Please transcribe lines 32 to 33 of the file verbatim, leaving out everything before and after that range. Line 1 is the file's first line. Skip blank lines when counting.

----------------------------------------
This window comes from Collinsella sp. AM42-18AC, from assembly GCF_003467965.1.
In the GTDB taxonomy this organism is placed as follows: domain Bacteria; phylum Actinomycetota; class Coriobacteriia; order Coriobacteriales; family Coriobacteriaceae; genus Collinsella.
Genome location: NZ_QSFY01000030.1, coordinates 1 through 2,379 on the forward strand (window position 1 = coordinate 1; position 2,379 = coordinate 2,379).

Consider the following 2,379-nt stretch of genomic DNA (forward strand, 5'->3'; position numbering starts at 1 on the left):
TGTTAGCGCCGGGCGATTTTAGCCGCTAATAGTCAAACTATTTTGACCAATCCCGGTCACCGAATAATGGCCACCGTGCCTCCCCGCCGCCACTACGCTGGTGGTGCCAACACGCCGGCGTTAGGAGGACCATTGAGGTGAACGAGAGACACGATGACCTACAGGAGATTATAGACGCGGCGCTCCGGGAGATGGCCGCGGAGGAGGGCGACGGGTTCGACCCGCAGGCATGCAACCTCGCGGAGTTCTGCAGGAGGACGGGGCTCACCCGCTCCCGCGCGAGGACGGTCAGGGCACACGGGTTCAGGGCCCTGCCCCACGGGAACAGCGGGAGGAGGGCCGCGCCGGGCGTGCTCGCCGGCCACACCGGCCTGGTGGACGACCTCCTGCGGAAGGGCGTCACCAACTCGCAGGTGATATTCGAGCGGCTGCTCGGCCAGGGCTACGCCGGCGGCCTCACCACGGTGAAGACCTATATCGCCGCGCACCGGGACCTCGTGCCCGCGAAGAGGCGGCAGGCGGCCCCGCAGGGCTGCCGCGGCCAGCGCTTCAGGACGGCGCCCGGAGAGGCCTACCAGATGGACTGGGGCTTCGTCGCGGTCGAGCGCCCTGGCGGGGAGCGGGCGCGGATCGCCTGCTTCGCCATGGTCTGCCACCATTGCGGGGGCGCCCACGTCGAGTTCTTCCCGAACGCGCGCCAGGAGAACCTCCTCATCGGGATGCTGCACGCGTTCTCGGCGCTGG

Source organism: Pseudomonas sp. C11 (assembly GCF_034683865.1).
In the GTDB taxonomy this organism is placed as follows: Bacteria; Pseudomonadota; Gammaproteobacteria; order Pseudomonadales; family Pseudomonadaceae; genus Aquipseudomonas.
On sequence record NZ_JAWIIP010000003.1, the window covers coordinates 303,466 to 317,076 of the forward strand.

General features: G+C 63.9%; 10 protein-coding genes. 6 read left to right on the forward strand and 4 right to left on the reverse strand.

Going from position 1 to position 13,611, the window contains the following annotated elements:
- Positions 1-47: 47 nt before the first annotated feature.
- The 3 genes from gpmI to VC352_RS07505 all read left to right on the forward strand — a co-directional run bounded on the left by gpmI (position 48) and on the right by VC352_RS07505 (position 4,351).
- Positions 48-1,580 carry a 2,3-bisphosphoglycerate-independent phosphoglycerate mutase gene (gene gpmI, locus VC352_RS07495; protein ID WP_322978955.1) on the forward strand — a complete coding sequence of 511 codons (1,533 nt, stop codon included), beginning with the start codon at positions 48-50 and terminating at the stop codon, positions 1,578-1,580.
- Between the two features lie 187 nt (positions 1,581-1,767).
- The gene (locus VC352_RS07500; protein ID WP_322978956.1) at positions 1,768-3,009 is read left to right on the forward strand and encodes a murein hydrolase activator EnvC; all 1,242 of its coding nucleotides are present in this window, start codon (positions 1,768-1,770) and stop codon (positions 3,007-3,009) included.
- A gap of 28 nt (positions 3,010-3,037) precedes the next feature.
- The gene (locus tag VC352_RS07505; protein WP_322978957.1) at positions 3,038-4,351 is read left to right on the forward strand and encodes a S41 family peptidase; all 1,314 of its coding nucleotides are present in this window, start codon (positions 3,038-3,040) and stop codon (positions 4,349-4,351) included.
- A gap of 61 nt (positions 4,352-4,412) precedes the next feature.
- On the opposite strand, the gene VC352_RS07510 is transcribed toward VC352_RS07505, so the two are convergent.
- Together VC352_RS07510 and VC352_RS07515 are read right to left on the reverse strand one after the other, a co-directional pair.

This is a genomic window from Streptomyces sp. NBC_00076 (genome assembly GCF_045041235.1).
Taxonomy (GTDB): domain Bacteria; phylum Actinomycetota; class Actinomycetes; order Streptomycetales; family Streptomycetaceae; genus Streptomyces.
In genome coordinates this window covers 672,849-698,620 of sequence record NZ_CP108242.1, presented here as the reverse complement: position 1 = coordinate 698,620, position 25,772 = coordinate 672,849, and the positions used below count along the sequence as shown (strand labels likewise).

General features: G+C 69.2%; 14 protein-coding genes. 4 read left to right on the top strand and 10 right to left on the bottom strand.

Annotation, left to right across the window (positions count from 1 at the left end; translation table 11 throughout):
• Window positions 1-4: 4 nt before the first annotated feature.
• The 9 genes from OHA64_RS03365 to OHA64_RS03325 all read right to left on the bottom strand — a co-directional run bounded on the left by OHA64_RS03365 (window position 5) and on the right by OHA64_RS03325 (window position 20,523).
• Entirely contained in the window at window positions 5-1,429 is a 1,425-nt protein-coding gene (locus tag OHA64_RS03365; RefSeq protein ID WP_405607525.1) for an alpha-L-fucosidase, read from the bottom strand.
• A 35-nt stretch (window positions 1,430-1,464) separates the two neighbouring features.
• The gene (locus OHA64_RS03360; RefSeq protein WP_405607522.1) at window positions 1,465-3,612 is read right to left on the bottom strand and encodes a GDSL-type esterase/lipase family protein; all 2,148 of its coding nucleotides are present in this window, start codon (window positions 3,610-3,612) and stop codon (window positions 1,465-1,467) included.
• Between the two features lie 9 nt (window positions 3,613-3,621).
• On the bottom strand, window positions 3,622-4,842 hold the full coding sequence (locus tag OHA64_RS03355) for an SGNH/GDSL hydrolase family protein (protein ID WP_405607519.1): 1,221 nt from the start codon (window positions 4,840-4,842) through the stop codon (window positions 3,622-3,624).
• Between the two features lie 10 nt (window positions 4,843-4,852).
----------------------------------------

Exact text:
• On the bottom strand, window positions 3,622-4,842 hold the full coding sequence (locus tag OHA64_RS03355) for an SGNH/GDSL hydrolase family protein (protein ID WP_405607519.1): 1,221 nt from the start codon (window positions 4,840-4,842) through the stop codon (window positions 3,622-3,624).
• Between the two features lie 10 nt (window positions 4,843-4,852).